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Hand-me-down pants that don’t quite fit, twilight bike rides down sleepy neighborhood streets, sweaty family camping trips. The things that almost break you, and the things you barely notice.
It’s hard to see the shape of your life until you’re looking back on it.
In this collection of short essays, Danielle Dayney recounts her experiences as an awkward child in the piecemeal family that raised her. From her biological father’s absence to her mother’s battle with cancer to the birth of her daughter, Dayney’s stories venture beyond anecdote to nest safely among the tangled experiences that shape the people we become. With a keen eye for the pebbles of humor and glimmers of beauty along the rough roads of her life, Dayney has crafted a book that feels as familiar as a home-cooked meal and as exciting as the first night in a new city.
When Love Sticks Around is a memoir of love, loss, humor, identity, and above all, family—the one you’re born into and the one you gather along the way.
Those are the things worth sticking around for.
ABOUT DANIELLE DAYNEY
Born and raised in Ohio, Danielle Dayney got her start writing rock concert reviews for Toledo-based music magazine, The Glass Eye. Today, her work has appeared in the Fredericksburg Literary and Art Review, online at Huffington Post, Dead Housekeeping and The Mindful Word, and in several anthologies including the Virginia Writers Centennial Anthology, Nevertheless We Persisted, and Beach Reads: Lost and Found. She has also received awards for two creative nonfiction essays at BlogHer. Her debut memoir, When Love Sticks Around, is out now.
PRAISE FOR When Love Sticks Around
“When Love Sticks Around is an instantly engaging memoir that deals with the highs and lows of coming-of-age and the realities and complexities of adulthood. Dayney moves seamlessly through her life from birth, right up to the first moment of motherhood, before losing her own mother to cancer. Her vignettes of life’s journeys instantly transport readers into a world unique to her. It’s the complexities of the relationships within the pages of her debut novel that are both delightful and also heartbreaking. From the very first page, she has written a book worth sticking around for.”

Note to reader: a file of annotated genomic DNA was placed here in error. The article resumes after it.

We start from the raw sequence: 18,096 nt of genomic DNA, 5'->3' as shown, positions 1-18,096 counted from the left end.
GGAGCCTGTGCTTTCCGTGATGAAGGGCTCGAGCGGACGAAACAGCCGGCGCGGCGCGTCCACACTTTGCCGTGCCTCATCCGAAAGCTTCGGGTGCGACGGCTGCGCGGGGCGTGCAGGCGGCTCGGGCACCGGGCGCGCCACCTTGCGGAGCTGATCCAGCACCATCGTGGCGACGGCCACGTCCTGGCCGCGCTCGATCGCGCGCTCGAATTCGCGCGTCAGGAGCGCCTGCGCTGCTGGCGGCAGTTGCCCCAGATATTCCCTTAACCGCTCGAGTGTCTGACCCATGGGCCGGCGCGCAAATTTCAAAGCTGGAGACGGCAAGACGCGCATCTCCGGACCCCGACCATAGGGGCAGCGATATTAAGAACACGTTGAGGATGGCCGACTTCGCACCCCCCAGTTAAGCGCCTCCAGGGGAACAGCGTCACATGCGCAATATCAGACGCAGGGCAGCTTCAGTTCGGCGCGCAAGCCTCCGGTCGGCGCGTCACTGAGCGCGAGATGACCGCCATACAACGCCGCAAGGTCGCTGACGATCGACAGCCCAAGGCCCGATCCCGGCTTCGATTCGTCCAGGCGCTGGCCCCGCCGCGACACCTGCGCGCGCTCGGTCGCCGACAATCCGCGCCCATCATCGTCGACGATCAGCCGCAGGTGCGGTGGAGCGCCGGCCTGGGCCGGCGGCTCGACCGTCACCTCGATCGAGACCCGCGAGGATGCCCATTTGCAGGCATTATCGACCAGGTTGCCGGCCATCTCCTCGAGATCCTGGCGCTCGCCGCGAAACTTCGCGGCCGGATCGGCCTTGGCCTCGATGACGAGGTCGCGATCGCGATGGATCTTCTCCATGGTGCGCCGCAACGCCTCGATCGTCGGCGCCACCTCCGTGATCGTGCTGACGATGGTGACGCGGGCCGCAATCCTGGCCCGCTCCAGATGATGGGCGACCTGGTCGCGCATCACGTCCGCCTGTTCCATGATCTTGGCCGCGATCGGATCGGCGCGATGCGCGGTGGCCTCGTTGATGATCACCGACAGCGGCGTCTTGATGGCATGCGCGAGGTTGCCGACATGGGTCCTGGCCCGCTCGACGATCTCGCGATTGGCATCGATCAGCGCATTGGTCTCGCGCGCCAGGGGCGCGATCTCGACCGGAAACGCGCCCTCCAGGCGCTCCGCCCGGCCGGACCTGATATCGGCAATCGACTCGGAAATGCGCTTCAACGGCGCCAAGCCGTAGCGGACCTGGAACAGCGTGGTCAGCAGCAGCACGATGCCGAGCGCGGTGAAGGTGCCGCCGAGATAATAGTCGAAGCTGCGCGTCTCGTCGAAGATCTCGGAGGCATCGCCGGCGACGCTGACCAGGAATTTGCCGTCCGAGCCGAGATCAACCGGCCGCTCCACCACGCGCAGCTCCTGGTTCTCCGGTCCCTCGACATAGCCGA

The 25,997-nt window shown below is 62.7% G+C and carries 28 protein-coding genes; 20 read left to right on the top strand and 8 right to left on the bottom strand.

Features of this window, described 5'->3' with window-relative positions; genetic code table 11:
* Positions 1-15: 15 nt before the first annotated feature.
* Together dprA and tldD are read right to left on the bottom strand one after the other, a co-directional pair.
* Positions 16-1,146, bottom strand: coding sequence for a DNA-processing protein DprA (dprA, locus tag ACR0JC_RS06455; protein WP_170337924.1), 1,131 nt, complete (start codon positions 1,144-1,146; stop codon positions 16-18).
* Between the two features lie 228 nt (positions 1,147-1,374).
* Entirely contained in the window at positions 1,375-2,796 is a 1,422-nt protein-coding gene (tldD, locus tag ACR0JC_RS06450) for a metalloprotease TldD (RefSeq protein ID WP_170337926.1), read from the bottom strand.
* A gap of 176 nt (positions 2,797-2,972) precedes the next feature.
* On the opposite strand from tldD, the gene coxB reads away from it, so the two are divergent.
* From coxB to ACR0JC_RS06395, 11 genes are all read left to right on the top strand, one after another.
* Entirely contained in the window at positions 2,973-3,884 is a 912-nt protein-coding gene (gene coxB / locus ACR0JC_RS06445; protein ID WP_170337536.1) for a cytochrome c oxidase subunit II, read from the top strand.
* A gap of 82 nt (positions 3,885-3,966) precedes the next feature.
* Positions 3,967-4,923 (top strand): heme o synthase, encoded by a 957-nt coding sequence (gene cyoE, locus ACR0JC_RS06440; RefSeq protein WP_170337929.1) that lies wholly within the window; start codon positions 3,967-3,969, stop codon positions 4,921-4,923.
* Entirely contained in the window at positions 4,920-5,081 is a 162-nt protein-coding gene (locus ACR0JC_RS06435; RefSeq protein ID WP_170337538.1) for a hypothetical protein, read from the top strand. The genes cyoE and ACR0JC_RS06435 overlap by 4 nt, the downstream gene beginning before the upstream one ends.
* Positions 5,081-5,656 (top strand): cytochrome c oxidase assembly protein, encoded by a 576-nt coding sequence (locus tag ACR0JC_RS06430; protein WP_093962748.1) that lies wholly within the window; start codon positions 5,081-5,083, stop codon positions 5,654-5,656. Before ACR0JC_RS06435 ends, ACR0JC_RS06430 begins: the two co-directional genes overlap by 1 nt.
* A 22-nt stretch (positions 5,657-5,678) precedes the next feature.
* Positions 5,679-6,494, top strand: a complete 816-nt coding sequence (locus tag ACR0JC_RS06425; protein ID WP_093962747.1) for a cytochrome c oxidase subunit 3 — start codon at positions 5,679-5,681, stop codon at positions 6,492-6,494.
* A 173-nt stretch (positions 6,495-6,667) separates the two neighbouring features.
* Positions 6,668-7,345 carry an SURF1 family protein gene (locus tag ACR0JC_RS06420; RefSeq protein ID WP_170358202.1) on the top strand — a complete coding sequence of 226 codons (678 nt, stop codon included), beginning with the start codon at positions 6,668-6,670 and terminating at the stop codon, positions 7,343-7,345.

-Donna-Louise Bishop, community life correspondent for The Eastern Daily Press, Norfolk, UK
“Ms. Dayney’s story of growing up on the wrong side of the tracks in Toledo, Ohio, is a tale of disappointment, grit, and ultimately, love. In her quest to unravel her family’s thorny relationships, she brings readers into a cigarette-and-beer-filled world they will not want to leave.”
-Amy Francis Dechary, editor of the Beach Reads anthology series and president of Third Street Writers
“Each short essay in When Love Sticks Around is a marvelous example of the struggles we face throughout our lives, how love in all of its various forms presides through it, and ultimately how together we face both the tragedies and the moments of celebration. Whether the topic is growing up poor, struggling to gain a relationship with a parent, dating, having not-the-best jobs, transitioning into being an adult, or navigating racism, Dayney’s mesmerizing narratives and skill at storytelling aid in exploring the complexities of life, all told in simple, relatable ways. Through these candid glimpses of her own experiences, this coming-of-age memoir reaches beyond the moments of growing up to create a visceral testament to all that we love and search for.”